Labour had an enormous, impregnable majority. They could do whatever they wanted until the next election. So, why adopt a punitive policy befitting the Tories? I had underestimated the extent to which Tory policymaking and thinking had embedded itself within the broader political thinking of the time. That’s what ideological hegemony and consensus will do. We can look back with more distaste now (as I’m sure those politicians involved do, too) but, at the time, it was just what politics was. Of course, New Labour played its role in unpicking that consensus at times and indulging it in others. It took the financial crisis for the Tories to revert away from accepting New Labour’s public service investments and back to tax-cutting austerity measures. An important warning for how Boris Johnson’s new government will (perhaps) attempt to create a new consensus of public investment and extreme social conservatism, and the challenges for Labour in responding to that.

The book is chock-a-block with anecdotes and tales; it feels structured like a TV series, episodic in nature, every chapter with a clear beginning, middle and didactic ending for the government, the overarching story being its journey of learning how to govern. What’s most clear from these tales, though, is the extent to which it’s impossible to predict how politics will play out. I understand this now to a greater effect than ever before (I continually predicted that this year’s election would result in a Labour minority government, which was fucking wrong, wasn’t it?): though New Labour was ultimately returned to office in 2001 with another landslide majority, it was on a heavily reduced turnout and widespread apathy, the seeds for 2019’s crisis being sewn at the turn of the century.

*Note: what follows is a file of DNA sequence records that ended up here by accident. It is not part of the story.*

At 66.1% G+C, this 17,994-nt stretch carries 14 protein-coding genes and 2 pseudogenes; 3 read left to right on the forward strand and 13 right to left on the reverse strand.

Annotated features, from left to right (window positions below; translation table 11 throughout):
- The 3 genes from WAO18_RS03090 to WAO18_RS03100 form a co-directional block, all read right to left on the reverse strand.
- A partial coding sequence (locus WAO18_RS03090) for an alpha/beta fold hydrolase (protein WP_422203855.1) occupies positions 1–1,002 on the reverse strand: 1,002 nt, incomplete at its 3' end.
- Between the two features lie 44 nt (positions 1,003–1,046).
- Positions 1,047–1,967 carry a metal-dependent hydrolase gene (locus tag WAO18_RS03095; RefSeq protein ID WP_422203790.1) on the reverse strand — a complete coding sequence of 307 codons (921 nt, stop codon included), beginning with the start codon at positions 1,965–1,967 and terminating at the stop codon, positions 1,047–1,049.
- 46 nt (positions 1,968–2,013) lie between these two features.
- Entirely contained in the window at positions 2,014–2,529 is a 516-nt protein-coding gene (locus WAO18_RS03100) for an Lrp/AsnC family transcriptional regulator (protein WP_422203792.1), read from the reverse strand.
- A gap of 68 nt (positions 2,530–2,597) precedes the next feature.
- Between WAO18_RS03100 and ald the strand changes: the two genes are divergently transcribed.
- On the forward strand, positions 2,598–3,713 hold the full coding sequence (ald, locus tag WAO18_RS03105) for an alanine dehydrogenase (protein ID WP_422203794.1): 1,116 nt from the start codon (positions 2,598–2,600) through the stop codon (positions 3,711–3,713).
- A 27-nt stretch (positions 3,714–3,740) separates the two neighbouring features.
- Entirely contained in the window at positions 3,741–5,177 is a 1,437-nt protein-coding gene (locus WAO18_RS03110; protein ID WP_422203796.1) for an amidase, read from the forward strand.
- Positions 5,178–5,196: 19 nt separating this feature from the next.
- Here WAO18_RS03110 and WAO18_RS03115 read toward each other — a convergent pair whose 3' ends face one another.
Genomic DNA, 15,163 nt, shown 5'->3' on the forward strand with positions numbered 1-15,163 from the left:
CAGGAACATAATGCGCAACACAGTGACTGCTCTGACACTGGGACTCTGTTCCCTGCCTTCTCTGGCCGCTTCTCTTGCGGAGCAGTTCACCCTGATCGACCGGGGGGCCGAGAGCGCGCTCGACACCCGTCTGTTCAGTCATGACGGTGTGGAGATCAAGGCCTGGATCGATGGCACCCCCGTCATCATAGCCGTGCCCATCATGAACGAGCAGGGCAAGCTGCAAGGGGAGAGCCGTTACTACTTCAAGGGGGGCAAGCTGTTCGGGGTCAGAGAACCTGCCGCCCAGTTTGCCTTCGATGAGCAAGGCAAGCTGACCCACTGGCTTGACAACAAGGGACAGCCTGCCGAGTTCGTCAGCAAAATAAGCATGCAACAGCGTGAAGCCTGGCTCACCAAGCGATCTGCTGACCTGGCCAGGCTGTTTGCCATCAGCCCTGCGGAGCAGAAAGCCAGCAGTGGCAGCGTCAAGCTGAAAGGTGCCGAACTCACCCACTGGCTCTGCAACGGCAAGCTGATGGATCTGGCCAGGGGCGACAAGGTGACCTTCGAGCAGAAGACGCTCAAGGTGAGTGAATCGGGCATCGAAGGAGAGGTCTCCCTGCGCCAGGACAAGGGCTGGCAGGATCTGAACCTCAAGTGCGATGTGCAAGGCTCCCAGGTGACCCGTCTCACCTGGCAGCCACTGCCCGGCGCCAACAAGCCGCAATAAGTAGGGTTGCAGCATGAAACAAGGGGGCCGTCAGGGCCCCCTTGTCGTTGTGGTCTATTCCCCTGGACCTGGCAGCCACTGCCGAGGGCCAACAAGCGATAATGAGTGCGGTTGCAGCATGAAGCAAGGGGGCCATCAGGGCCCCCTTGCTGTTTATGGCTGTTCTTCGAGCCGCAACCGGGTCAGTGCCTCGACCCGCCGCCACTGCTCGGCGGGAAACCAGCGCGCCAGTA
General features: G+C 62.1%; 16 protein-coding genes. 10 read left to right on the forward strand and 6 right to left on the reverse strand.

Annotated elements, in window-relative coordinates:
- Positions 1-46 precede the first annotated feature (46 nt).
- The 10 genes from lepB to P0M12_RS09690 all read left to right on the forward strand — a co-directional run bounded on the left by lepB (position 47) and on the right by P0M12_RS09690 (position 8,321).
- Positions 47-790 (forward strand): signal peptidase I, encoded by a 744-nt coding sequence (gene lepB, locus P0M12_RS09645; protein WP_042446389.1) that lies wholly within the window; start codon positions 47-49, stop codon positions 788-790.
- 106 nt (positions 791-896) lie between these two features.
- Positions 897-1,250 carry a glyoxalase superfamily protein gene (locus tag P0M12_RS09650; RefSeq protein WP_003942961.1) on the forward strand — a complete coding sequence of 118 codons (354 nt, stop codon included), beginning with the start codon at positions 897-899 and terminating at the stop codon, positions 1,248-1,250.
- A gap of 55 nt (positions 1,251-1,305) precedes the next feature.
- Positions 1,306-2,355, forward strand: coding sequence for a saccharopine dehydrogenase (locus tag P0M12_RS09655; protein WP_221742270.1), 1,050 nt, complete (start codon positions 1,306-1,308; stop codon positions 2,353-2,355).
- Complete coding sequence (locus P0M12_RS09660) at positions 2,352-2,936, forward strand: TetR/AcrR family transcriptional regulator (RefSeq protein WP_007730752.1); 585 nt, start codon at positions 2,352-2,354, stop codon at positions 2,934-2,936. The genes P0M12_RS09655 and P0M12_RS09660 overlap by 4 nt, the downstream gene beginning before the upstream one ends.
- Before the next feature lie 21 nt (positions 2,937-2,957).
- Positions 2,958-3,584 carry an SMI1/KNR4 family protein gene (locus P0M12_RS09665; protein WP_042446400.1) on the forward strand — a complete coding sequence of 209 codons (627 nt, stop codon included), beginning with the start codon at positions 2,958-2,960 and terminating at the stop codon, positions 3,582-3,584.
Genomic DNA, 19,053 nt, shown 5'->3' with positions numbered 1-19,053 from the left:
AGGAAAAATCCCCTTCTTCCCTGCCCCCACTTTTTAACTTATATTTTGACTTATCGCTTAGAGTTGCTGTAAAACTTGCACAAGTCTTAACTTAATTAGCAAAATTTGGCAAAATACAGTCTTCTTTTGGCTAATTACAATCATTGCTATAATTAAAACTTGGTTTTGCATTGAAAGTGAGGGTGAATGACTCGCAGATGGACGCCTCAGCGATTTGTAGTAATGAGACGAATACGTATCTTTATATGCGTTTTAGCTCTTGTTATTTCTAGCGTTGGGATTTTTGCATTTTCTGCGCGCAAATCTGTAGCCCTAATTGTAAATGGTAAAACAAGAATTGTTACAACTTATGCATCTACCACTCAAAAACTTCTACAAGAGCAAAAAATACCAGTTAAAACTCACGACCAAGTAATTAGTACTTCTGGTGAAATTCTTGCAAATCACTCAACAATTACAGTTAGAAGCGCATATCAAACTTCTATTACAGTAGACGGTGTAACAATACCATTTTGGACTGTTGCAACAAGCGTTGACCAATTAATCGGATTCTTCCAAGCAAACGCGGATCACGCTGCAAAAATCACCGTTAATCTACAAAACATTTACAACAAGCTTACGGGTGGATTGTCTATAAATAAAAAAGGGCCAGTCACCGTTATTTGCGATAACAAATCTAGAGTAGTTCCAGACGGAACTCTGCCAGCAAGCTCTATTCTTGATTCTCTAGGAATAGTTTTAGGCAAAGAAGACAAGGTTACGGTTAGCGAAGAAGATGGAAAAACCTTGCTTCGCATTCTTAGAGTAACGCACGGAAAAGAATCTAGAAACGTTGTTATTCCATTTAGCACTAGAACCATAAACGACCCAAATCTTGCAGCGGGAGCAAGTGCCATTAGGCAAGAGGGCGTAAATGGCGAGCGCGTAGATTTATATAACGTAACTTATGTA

Crises of the Millennium Done, fuel shortages, Kosovo, Peter Mandelson being shady and foot-and-mouth disease rocked the government and ultimately broke the sheen of Tony Blair in the eyes of the electorate. It’s a stark reminder that no politician is unassailable, the risk often being greater than the reward (if it ever arrives, or arrives in pyrrhic tones). No amount of media spin can prepare for unexpected stories to land, and no national government can have total control over the actions of leaders thousands of miles away.

There are many who looked at the 2019 General Election and decided that Labour has also lost the 2024 election, so sizeable is the scale of the defeat. What I didn’t expect to find in Servants of the People, well-written, informative and exquisite in of itself, were lessons for politics today. Everything is on the table. Events will play out and change the nature of the debate. Nothing is inevitable, nor is anything guaranteed in one moment necessarily guaranteed for the next. Though the book does not know the fates of Tony Blair, Gordon Brown, Alastair Campbell, Peter Mandelson and New Labour itself, we do. All political careers end in failure, and it is an unwise person who disavows the possibilities of an event years from now.

Go pick up Servants of the People: The Inside Story of New Labour!

Taken outside the Palace of Westminster